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When working with an ORM such as Entity Framework, I've fallen into a comfortable habit. Make an interface with get/add methods on it, put this on a "Repository" class then add a constructor to each class that accepts the interface. Use the interface's methods in the class.

It seems the most straightforward way to gain an abstraction layer that I can then mock out for unit tests.

However, doing a bit of reading around the subject, there seems to be a lot of confusion over what the best approach is. Some examples include:

  • Using your ORM with the repository pattern (seems a bad idea, since most ORM's are already their own repository patterns).

  • Creating a reusable repository using generics and sharing it across projects (seems like overkill unless you're working with a vast amount of different projects).

  • Having a repository that includes more detailed data logic. I.e. with methods like "GetUsersWhereAdminIsTrue" rather than the more generic "GetUsers" (this would seem to lead to a repository with a massive list of methods).

  • Using IOC to allow unit testing of code without an external source without the need for an extra wrapper layer (I've seen this mentioned several times, but I don't understand it. Surely even with IOC you still need to inject an interface?)

The answer may be partly circumstantial. But I'd like to understand why people are proposing solutions in spite of the shortcomings that I've bracketed above?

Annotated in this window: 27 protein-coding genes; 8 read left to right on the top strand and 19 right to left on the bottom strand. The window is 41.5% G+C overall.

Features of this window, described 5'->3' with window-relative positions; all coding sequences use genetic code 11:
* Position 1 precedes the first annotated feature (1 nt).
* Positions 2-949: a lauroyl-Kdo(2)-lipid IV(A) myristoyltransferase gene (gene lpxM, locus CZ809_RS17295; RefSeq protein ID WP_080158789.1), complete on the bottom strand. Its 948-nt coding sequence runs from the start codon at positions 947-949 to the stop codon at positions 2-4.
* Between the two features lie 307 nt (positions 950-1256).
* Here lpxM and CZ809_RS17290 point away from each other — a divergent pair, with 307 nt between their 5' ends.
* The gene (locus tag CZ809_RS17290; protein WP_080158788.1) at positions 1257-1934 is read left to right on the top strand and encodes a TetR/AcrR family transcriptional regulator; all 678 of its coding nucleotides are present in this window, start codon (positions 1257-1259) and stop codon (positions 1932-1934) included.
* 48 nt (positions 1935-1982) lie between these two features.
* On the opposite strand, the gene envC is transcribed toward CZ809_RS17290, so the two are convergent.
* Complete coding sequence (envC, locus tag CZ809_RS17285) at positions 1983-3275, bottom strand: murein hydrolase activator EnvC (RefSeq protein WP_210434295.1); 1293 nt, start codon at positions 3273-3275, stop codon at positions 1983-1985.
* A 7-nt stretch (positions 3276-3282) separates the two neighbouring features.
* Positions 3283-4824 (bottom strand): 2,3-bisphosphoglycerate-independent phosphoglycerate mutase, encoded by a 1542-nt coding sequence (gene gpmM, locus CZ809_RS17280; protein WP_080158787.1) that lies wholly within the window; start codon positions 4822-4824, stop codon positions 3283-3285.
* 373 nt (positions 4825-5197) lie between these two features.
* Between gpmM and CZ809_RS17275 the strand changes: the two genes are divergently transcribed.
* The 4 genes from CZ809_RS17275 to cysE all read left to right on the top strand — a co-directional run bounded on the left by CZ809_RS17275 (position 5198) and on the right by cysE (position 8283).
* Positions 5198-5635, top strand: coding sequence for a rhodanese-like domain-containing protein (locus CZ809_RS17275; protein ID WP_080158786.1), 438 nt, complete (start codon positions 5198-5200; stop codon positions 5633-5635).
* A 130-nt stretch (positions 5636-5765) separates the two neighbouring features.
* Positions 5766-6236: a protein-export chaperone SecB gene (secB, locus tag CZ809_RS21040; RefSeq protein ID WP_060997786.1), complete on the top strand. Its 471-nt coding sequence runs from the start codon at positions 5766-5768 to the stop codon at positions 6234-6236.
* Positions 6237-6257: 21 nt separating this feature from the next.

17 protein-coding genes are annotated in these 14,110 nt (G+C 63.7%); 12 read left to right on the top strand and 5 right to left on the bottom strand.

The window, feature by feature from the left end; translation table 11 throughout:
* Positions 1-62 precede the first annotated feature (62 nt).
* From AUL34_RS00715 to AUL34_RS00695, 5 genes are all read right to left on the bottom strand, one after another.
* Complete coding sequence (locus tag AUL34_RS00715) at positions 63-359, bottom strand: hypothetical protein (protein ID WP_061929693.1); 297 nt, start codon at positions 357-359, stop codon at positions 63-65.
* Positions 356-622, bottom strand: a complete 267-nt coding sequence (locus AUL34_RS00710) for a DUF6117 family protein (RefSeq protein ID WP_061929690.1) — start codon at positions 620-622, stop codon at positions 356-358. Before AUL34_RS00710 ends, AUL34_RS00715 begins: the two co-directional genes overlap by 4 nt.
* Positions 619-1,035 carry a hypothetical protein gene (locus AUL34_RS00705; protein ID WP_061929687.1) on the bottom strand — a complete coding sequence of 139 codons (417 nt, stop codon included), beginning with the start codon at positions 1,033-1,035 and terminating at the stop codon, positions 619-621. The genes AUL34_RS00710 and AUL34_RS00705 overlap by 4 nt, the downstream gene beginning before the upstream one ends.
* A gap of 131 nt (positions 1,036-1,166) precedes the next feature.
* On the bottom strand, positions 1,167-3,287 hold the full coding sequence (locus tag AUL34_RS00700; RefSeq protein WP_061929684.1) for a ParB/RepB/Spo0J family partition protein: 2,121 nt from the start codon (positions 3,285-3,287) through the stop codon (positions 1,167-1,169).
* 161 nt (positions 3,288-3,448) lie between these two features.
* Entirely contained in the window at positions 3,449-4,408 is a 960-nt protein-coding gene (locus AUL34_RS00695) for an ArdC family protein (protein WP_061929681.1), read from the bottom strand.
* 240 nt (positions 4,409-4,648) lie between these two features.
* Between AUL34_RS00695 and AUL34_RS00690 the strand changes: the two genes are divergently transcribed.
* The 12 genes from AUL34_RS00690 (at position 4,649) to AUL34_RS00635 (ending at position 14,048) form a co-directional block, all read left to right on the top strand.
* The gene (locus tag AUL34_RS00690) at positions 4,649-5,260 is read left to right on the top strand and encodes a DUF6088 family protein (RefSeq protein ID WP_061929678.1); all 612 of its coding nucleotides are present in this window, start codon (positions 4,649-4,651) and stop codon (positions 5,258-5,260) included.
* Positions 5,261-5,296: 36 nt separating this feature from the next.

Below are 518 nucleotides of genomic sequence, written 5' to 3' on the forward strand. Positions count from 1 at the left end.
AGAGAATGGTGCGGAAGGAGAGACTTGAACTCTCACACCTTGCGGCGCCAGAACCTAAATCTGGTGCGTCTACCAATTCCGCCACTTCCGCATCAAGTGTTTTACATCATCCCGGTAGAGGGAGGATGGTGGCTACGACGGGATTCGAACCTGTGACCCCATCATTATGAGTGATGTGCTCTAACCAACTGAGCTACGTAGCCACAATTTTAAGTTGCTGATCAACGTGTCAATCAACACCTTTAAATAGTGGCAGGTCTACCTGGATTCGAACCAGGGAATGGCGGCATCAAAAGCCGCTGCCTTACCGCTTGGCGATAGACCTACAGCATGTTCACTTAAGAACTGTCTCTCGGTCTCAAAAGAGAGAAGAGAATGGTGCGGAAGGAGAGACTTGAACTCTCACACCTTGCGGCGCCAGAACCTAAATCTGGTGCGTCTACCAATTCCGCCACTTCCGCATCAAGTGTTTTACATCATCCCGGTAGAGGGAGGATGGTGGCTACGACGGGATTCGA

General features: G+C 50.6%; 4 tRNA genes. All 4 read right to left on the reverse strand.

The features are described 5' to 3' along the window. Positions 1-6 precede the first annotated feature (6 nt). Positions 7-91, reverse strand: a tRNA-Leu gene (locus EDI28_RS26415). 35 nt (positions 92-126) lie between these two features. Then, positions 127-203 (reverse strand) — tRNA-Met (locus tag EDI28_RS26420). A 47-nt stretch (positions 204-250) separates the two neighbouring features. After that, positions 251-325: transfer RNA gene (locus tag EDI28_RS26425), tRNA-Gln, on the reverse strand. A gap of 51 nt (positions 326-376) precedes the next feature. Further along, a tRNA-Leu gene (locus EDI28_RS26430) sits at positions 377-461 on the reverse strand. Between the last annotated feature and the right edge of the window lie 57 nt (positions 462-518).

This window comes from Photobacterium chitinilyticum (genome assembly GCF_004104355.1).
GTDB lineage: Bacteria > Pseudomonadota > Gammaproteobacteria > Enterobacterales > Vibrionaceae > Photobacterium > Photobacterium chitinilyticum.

• On the project I'm working on right now, I'm using the 3rd option. Working fine. – Michael Obi Sep 7 '15 at 10:26
  • 2
    I take 5th option : Use Repository provided by ORM. – Euphoric Sep 7 '15 at 12:06
  • My take on why EF (and other ORMs) are not repositories. – Eric King Sep 10 '15 at 22:13
  • I usually go with the 3rd option, with cross-calling so that all reads of say User eventually call a single method GetUsers with filters, so that yes, you have lots of methods, but small methods and no repeated code. Also I make a point to make GetUsers private so you can't bypass the other methods, allowing you to change the signature later without much trouble. – Neil Sep 11 '15 at 7:53
2

Maybe you could add some code to illustrate the different methods?

ORMs are great in that they give you easy access to a DB without having to type a load of boiler plate code and SQL, but they cause problems if you are a lazy and dont wrap them in a repository class.

A. you can't inject a mock for testing

B. you create tight coupling with your ORM classes

C. you cant control the way in which the ORM is used ie. drop the tables, run a low performance query etc

the points you outline are ways people have tried to get around these problems

1: hides your ORM classes from the rest of the project and allows mocking

2: I agree with you on this, but it does reduce the number of methods in 3

3: gives you control over specific queries run and limits the scope of the object

4: I assume you mean using an IoC framework as a kind of repo? sounds bad to me, but I've seen some crazy stuff done with IoC frameworks

1

I used the generic repository approach with a repository factory/provider that I got from a pluralsight class by John Papa (also used in this article). It did feel like overkill at first (and I wasn't even aware that EF used the repo pattern at that point) but was very easy to work with and ramp up the rest of the team.